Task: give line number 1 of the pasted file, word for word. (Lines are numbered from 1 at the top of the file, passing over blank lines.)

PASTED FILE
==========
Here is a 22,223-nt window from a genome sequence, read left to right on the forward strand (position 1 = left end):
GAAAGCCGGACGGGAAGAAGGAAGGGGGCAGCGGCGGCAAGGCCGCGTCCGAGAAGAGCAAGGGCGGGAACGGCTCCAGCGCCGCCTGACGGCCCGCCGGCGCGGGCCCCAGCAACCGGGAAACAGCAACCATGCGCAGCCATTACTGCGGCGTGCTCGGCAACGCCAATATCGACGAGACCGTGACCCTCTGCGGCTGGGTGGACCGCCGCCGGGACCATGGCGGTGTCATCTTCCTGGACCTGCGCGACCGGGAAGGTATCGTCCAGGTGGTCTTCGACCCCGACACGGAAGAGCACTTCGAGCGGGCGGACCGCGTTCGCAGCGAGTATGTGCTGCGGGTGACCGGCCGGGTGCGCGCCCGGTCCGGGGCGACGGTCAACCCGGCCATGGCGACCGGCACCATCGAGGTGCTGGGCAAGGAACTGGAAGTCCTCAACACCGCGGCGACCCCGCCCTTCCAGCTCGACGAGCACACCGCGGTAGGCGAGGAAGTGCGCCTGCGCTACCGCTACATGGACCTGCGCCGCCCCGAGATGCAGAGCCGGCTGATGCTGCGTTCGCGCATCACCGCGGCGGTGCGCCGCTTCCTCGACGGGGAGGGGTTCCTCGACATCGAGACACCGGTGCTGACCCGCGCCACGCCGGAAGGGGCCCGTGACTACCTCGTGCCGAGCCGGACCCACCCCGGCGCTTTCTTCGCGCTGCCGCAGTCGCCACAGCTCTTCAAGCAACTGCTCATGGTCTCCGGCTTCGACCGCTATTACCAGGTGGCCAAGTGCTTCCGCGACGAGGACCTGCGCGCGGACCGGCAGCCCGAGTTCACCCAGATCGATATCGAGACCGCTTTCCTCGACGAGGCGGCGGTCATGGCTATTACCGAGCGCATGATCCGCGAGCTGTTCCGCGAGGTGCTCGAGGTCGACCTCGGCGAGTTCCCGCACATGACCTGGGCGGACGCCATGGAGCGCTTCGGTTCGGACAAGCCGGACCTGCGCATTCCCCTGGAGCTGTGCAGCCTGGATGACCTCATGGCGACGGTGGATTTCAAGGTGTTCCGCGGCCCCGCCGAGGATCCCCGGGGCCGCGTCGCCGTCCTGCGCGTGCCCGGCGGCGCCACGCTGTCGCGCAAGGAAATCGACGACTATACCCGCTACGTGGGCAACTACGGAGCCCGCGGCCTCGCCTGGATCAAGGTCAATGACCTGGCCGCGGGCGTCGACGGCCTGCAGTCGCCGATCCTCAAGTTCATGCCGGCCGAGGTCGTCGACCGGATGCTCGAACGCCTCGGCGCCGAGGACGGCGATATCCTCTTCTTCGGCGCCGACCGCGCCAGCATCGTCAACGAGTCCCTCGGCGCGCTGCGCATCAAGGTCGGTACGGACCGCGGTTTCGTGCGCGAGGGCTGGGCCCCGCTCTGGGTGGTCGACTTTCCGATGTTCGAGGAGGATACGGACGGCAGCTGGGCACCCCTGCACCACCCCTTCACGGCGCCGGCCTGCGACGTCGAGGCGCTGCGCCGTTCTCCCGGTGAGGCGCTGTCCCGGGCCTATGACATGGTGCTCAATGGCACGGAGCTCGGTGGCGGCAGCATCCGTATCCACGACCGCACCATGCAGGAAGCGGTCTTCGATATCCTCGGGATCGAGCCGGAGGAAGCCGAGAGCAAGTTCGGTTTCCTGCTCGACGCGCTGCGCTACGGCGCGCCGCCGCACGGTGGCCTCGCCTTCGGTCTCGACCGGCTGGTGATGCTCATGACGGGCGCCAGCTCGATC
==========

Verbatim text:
Here is a 22,223-nt window from a genome sequence, read left to right on the forward strand (position 1 = left end):